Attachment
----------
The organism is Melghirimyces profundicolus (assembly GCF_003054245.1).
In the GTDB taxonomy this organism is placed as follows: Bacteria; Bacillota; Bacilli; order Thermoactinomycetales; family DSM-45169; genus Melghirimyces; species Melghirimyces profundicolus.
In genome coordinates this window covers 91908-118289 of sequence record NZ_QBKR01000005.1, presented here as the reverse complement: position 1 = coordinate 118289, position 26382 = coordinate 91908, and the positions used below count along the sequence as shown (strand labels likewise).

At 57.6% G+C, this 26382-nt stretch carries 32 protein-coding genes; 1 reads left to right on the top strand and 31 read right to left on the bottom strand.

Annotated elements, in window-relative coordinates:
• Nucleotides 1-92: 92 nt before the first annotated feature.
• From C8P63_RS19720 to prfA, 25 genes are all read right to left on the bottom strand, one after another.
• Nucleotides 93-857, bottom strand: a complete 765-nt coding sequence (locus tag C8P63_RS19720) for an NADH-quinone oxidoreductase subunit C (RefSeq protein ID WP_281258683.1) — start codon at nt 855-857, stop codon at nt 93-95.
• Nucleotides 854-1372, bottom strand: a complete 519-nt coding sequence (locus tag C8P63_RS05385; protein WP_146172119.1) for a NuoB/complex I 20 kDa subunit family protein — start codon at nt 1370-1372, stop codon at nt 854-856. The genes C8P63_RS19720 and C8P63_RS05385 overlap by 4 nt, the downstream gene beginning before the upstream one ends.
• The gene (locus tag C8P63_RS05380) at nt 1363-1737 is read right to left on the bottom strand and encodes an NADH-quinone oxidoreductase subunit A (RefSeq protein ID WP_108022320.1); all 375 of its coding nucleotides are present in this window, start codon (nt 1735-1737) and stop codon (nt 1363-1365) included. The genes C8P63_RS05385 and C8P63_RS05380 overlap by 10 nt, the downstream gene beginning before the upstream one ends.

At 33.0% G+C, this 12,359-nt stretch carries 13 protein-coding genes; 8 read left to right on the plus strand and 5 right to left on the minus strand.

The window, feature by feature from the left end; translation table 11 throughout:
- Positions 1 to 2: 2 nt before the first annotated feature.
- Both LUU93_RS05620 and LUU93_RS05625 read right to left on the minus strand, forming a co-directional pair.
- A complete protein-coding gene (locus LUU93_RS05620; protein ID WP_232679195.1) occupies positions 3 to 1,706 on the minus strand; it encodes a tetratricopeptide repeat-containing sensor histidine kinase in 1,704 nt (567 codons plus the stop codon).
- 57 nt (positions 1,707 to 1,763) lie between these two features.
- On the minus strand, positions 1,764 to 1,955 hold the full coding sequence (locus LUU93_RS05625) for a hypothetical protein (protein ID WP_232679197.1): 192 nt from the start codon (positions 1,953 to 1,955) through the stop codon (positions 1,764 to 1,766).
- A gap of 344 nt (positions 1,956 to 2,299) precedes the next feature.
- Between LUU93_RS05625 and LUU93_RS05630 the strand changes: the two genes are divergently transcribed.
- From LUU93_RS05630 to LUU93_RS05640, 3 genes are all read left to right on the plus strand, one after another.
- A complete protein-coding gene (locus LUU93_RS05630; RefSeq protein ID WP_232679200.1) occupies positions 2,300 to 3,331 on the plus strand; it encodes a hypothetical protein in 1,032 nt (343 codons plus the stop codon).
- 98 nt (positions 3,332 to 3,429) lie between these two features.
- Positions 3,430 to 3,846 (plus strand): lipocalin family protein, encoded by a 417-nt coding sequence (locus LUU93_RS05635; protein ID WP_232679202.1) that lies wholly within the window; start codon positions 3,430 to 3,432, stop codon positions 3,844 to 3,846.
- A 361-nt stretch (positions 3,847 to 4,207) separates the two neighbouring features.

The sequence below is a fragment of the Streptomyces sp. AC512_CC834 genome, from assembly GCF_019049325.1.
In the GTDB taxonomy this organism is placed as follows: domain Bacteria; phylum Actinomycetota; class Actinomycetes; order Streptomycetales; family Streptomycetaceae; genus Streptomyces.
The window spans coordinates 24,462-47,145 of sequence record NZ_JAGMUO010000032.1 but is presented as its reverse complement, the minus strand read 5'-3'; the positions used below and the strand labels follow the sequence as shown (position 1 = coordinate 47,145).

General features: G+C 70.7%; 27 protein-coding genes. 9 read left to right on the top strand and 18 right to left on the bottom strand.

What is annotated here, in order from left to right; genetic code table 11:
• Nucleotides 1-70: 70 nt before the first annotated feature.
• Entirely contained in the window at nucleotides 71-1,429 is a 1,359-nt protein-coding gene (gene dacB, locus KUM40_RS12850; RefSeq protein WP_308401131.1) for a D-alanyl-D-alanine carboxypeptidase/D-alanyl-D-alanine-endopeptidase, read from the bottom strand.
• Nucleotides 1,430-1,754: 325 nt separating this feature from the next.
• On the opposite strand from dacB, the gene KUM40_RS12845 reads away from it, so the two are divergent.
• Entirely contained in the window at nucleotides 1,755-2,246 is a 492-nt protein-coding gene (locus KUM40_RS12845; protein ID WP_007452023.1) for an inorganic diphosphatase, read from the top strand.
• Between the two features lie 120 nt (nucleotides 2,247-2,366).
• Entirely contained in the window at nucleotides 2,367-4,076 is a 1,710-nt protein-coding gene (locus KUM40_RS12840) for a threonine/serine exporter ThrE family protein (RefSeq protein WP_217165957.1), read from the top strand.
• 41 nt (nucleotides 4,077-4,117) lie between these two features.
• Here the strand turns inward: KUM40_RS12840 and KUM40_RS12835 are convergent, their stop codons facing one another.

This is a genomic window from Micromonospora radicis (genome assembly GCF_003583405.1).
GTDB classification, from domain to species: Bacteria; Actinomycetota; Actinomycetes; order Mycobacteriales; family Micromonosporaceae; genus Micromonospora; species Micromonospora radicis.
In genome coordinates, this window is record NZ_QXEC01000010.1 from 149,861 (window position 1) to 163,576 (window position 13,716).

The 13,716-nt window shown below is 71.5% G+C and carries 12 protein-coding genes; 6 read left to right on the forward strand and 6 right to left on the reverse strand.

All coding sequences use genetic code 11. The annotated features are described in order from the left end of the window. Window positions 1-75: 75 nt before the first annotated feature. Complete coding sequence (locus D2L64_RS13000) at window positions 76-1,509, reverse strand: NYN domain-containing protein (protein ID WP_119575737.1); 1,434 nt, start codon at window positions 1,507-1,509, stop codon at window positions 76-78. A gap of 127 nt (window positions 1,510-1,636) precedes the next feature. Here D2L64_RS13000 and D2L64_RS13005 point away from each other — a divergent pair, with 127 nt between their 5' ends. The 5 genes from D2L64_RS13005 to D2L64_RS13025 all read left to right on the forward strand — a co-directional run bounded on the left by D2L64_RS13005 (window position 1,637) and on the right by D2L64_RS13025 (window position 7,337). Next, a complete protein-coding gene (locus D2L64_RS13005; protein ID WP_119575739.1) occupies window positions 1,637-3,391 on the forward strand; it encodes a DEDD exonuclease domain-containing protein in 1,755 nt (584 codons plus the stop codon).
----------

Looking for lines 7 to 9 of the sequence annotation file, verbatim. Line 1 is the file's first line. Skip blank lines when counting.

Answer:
• From C8P63_RS19720 to prfA, 25 genes are all read right to left on the bottom strand, one after another.
• Nucleotides 93-857, bottom strand: a complete 765-nt coding sequence (locus tag C8P63_RS19720) for an NADH-quinone oxidoreductase subunit C (RefSeq protein ID WP_281258683.1) — start codon at nt 855-857, stop codon at nt 93-95.
• Nucleotides 854-1372, bottom strand: a complete 519-nt coding sequence (locus tag C8P63_RS05385; protein WP_146172119.1) for a NuoB/complex I 20 kDa subunit family protein — start codon at nt 1370-1372, stop codon at nt 854-856. The genes C8P63_RS19720 and C8P63_RS05385 overlap by 4 nt, the downstream gene beginning before the upstream one ends.